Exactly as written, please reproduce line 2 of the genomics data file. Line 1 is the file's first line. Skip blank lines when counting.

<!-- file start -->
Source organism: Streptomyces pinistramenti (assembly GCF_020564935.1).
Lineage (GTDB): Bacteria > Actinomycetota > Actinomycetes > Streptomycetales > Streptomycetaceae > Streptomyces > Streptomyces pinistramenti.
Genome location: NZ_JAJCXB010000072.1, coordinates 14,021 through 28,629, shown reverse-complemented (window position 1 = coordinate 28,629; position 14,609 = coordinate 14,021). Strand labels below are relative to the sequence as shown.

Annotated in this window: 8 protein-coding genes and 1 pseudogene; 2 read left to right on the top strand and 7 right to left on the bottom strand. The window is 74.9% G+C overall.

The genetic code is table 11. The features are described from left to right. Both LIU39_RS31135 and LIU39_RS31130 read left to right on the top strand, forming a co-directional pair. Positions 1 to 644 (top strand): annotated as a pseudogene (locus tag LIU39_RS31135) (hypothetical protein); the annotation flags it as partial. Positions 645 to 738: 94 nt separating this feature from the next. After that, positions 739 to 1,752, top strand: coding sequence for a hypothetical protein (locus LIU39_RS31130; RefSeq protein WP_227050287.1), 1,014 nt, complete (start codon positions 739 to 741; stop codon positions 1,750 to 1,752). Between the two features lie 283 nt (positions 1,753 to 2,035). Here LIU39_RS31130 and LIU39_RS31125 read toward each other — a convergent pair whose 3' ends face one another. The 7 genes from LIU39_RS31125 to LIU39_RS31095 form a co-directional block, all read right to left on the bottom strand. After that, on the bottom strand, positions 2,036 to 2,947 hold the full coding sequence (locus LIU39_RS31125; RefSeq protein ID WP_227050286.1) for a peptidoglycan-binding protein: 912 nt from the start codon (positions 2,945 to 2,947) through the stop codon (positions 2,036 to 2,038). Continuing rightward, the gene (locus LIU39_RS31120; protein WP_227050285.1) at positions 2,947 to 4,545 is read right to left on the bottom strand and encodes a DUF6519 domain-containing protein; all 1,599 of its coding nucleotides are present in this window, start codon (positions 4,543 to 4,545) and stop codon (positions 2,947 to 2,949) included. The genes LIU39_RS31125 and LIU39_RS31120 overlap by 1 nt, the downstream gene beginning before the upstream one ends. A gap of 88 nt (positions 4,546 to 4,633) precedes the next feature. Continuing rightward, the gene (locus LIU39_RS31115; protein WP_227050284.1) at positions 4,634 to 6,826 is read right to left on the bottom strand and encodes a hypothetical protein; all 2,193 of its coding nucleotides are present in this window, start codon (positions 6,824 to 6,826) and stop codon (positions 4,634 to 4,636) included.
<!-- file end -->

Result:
Lineage (GTDB): Bacteria > Actinomycetota > Actinomycetes > Streptomycetales > Streptomycetaceae > Streptomyces > Streptomyces pinistramenti.